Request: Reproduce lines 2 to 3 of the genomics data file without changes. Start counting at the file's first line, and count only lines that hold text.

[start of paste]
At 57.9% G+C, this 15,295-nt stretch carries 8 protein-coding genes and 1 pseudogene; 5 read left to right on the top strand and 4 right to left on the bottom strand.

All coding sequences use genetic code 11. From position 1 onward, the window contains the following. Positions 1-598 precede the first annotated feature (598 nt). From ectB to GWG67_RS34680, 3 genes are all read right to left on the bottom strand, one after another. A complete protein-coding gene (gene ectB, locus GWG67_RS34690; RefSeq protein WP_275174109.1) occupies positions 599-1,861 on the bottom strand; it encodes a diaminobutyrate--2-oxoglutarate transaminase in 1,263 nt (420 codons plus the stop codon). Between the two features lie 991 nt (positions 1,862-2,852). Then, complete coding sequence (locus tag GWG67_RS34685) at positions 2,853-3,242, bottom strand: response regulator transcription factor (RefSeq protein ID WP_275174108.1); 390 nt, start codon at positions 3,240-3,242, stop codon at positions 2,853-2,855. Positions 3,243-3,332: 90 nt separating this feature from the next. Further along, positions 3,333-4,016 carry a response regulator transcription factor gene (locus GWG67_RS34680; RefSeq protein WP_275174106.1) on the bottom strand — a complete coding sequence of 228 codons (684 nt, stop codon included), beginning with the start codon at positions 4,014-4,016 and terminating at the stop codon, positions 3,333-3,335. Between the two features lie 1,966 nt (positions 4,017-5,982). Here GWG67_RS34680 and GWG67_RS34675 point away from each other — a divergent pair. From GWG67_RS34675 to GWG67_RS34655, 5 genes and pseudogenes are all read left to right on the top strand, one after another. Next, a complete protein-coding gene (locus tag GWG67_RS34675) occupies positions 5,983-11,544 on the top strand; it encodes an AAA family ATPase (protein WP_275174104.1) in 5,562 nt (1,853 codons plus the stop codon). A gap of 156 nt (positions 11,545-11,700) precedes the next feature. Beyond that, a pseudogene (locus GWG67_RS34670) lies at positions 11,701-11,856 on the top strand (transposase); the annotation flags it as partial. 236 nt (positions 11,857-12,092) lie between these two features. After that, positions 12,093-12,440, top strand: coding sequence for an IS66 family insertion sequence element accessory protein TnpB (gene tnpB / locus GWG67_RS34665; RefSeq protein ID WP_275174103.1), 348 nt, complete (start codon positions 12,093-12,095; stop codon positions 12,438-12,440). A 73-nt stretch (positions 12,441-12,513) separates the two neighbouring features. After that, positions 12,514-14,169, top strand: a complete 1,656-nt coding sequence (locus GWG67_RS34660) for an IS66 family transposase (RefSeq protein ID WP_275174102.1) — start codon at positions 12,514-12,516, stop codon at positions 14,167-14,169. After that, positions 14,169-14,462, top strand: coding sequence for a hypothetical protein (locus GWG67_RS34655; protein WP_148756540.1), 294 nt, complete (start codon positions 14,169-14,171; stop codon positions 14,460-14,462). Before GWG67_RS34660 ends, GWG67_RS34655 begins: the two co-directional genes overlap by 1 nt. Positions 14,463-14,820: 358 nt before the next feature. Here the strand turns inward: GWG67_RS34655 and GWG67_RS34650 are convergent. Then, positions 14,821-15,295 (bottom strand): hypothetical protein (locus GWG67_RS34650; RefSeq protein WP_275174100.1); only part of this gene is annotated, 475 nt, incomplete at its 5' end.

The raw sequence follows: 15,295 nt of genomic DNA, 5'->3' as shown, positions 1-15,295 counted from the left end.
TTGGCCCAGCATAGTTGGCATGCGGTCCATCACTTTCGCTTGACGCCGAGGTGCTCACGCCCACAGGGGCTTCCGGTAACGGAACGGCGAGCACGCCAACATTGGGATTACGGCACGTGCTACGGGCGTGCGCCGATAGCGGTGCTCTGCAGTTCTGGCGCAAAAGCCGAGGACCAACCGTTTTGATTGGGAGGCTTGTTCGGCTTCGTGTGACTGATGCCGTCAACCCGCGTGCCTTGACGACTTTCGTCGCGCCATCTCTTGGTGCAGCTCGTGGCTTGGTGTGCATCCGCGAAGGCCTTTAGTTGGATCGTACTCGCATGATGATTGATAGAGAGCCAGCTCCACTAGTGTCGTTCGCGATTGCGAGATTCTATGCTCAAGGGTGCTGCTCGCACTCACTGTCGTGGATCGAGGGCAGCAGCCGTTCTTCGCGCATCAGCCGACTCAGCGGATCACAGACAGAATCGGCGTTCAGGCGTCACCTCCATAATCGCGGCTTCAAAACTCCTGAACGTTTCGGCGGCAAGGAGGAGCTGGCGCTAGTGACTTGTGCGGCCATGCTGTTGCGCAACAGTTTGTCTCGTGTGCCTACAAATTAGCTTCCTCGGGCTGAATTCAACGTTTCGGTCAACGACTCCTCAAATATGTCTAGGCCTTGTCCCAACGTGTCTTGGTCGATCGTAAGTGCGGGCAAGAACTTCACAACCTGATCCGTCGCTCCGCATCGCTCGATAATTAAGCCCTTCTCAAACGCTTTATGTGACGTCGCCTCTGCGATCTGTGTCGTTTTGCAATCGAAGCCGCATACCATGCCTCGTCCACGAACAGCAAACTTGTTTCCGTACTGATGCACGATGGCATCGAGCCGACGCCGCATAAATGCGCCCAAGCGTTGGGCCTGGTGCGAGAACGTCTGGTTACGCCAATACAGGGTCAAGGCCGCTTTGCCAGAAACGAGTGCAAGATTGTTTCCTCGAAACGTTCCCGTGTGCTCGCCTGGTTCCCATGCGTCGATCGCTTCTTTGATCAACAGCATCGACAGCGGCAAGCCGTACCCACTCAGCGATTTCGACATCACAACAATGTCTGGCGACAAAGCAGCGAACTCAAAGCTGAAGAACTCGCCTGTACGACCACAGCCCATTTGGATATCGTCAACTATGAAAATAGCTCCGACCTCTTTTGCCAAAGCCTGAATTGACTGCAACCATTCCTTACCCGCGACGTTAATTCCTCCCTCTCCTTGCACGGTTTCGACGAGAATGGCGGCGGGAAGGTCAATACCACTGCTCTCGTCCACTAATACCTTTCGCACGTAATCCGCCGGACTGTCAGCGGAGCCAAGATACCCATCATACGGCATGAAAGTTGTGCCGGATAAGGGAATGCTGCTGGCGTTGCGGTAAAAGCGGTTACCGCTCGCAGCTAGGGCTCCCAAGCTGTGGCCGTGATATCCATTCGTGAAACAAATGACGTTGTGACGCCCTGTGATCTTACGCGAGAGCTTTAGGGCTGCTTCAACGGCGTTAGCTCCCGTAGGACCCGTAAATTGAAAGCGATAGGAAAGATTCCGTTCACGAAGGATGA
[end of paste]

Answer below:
All coding sequences use genetic code 11. From position 1 onward, the window contains the following. Positions 1-598 precede the first annotated feature (598 nt). From ectB to GWG67_RS34680, 3 genes are all read right to left on the bottom strand, one after another. A complete protein-coding gene (gene ectB, locus GWG67_RS34690; RefSeq protein WP_275174109.1) occupies positions 599-1,861 on the bottom strand; it encodes a diaminobutyrate--2-oxoglutarate transaminase in 1,263 nt (420 codons plus the stop codon). Between the two features lie 991 nt (positions 1,862-2,852). Then, complete coding sequence (locus tag GWG67_RS34685) at positions 2,853-3,242, bottom strand: response regulator transcription factor (RefSeq protein ID WP_275174108.1); 390 nt, start codon at positions 3,240-3,242, stop codon at positions 2,853-2,855. Positions 3,243-3,332: 90 nt separating this feature from the next. Further along, positions 3,333-4,016 carry a response regulator transcription factor gene (locus GWG67_RS34680; RefSeq protein WP_275174106.1) on the bottom strand — a complete coding sequence of 228 codons (684 nt, stop codon included), beginning with the start codon at positions 4,014-4,016 and terminating at the stop codon, positions 3,333-3,335. Between the two features lie 1,966 nt (positions 4,017-5,982). Here GWG67_RS34680 and GWG67_RS34675 point away from each other — a divergent pair. From GWG67_RS34675 to GWG67_RS34655, 5 genes and pseudogenes are all read left to right on the top strand, one after another. Next, a complete protein-coding gene (locus tag GWG67_RS34675) occupies positions 5,983-11,544 on the top strand; it encodes an AAA family ATPase (protein WP_275174104.1) in 5,562 nt (1,853 codons plus the stop codon). A gap of 156 nt (positions 11,545-11,700) precedes the next feature. Beyond that, a pseudogene (locus GWG67_RS34670) lies at positions 11,701-11,856 on the top strand (transposase); the annotation flags it as partial. 236 nt (positions 11,857-12,092) lie between these two features. After that, positions 12,093-12,440, top strand: coding sequence for an IS66 family insertion sequence element accessory protein TnpB (gene tnpB / locus GWG67_RS34665; RefSeq protein ID WP_275174103.1), 348 nt, complete (start codon positions 12,093-12,095; stop codon positions 12,438-12,440). A 73-nt stretch (positions 12,441-12,513) separates the two neighbouring features. After that, positions 12,514-14,169, top strand: a complete 1,656-nt coding sequence (locus GWG67_RS34660) for an IS66 family transposase (RefSeq protein ID WP_275174102.1) — start codon at positions 12,514-12,516, stop codon at positions 14,167-14,169. After that, positions 14,169-14,462, top strand: coding sequence for a hypothetical protein (locus GWG67_RS34655; protein WP_148756540.1), 294 nt, complete (start codon positions 14,169-14,171; stop codon positions 14,460-14,462). Before GWG67_RS34660 ends, GWG67_RS34655 begins: the two co-directional genes overlap by 1 nt. Positions 14,463-14,820: 358 nt before the next feature. Here the strand turns inward: GWG67_RS34655 and GWG67_RS34650 are convergent. Then, positions 14,821-15,295 (bottom strand): hypothetical protein (locus GWG67_RS34650; RefSeq protein WP_275174100.1); only part of this gene is annotated, 475 nt, incomplete at its 5' end.

The raw sequence follows: 15,295 nt of genomic DNA, 5'->3' as shown, positions 1-15,295 counted from the left end.